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Very short - not quite introductory - but very rewarding
on 5 January 2011
Another fairly demanding read from Oxford's Past Masters series repackaged and reissued as a Very Short Introduction. Here it's Ayer's 1980 treatment of David Hume. It's worth noting this because any complaint from beginners about the use of the word 'introduction' should be directed at the publisher rather than the author who I think has done a magnificent job with this beautifully precise study.
Following a short biographical first chapter, Ayer quickly delves into an exposition of Hume's philosophy, focusing on his aims and methods, his assessment of bodies and selves, his analysis of cause and effect, and his thoughts on morals, politics and of course religion. Rather than focusing on a single work at a time, he switches back and forth between the Treatise, the Enquiry, and so on, extracting and assimilating passages seamlessly into his own examination.
Some have complained that Ayer intrudes too heavily with his analysis, shoehorning in too many of his own thoughts and ideas. Personally I didn't have a problem with it. Ayer was an important philosopher in his own right, and it was inevitable that any scholarly treatment of Hume's ideas would include their vulnerabilities and demand interpretation and critique. On balance, I don't think he overstepped the mark.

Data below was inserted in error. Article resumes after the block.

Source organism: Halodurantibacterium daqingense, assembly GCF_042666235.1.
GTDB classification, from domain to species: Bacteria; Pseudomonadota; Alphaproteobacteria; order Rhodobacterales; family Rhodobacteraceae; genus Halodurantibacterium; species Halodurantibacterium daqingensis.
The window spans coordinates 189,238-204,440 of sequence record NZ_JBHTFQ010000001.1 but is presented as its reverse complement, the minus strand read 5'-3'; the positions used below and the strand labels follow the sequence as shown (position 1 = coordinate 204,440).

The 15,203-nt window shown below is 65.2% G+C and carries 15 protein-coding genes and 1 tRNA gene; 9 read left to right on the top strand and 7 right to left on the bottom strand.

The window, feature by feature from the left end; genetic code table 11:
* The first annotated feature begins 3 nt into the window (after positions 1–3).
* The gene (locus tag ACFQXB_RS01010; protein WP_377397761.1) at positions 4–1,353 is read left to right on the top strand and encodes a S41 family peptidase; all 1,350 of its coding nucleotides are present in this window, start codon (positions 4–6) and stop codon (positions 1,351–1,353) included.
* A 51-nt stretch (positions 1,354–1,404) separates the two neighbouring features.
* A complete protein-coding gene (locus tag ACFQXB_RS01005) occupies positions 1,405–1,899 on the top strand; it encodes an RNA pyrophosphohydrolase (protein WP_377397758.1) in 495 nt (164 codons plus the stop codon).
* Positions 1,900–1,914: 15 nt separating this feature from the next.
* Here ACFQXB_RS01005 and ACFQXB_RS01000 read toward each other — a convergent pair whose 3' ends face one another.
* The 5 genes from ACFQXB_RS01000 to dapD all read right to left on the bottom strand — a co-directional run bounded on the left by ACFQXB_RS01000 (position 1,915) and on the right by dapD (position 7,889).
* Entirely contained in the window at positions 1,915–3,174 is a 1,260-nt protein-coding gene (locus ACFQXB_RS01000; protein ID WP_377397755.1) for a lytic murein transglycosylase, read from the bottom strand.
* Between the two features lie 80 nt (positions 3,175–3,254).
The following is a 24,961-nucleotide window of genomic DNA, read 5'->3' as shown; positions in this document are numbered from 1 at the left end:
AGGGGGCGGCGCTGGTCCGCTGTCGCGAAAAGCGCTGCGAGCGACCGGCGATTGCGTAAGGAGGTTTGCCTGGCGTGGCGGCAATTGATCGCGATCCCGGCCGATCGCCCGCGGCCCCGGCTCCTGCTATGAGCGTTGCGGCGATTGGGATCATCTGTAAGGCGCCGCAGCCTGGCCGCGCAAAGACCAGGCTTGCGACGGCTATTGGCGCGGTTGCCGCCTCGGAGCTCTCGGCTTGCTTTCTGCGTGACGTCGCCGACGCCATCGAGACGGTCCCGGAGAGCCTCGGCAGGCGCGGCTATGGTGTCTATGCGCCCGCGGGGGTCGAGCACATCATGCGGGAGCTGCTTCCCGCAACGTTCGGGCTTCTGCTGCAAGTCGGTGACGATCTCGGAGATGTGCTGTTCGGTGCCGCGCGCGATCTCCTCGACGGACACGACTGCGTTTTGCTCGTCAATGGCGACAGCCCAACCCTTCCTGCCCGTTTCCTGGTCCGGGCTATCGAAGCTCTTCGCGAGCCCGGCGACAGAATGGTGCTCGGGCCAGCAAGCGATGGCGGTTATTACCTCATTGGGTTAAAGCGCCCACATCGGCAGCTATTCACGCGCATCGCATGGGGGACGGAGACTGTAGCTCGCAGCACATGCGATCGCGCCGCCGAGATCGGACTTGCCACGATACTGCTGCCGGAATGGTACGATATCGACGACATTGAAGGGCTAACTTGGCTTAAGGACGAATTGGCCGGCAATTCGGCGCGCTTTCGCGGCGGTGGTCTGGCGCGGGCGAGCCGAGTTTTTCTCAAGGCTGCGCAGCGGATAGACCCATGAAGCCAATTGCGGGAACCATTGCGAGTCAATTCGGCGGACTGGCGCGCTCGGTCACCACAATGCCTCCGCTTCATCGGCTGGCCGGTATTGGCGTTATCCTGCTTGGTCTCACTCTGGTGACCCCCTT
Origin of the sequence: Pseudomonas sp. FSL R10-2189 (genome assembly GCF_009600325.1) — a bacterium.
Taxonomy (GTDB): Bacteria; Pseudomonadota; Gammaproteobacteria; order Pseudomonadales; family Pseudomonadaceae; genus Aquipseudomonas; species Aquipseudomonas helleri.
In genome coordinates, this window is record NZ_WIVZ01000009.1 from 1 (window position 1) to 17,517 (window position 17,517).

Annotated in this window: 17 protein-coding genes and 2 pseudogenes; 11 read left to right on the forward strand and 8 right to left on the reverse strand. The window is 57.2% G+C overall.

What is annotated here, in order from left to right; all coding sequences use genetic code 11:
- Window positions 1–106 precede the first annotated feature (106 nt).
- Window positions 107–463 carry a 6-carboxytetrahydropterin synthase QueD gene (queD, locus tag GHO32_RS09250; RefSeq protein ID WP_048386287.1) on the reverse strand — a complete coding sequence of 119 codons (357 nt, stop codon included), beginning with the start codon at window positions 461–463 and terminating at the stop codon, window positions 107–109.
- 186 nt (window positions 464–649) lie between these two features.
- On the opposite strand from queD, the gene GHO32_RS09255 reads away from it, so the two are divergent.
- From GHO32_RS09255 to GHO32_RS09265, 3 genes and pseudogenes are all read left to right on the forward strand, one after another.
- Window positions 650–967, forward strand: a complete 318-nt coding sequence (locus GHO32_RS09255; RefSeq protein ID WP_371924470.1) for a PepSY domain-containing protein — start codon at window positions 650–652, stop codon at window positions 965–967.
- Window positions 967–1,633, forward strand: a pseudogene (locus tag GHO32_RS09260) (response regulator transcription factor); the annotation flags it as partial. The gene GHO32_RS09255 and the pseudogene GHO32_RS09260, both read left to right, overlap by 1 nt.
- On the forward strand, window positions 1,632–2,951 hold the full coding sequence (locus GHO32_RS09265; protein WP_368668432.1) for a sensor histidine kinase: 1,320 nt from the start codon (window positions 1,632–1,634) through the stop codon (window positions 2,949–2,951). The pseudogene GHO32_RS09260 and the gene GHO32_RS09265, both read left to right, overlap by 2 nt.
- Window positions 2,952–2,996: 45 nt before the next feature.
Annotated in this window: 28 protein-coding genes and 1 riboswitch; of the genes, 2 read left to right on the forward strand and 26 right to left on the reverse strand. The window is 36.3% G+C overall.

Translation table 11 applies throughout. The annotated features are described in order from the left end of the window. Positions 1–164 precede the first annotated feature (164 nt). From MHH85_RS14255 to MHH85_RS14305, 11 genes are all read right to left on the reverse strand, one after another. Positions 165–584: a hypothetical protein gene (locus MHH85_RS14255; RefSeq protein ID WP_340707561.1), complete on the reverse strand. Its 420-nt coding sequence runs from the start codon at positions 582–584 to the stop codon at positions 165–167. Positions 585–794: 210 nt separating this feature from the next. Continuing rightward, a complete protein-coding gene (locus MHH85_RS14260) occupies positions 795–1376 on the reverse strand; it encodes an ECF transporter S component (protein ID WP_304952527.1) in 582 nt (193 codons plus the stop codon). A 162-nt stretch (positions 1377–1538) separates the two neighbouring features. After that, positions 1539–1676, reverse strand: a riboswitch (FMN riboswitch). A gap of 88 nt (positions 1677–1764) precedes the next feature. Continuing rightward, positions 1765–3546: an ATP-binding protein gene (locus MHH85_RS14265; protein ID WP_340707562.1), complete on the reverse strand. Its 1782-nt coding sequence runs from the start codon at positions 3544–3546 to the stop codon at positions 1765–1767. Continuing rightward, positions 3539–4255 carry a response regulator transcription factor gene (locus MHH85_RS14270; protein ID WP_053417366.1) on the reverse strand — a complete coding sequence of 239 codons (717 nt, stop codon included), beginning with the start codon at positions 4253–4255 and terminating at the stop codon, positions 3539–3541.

This may be a short read, but it isn't a light one, and beginners (I count myself as one) should be prepared to concentrate and even make notes to get the most out of it. If you were expecting Hume for Dummies, you'll likely feel overwhelmed and disappointed. It's worth persevering though. I came away with not only a deeper understanding of Hume's own philosophy but also a capacity to actually reflect on the ideas themselves.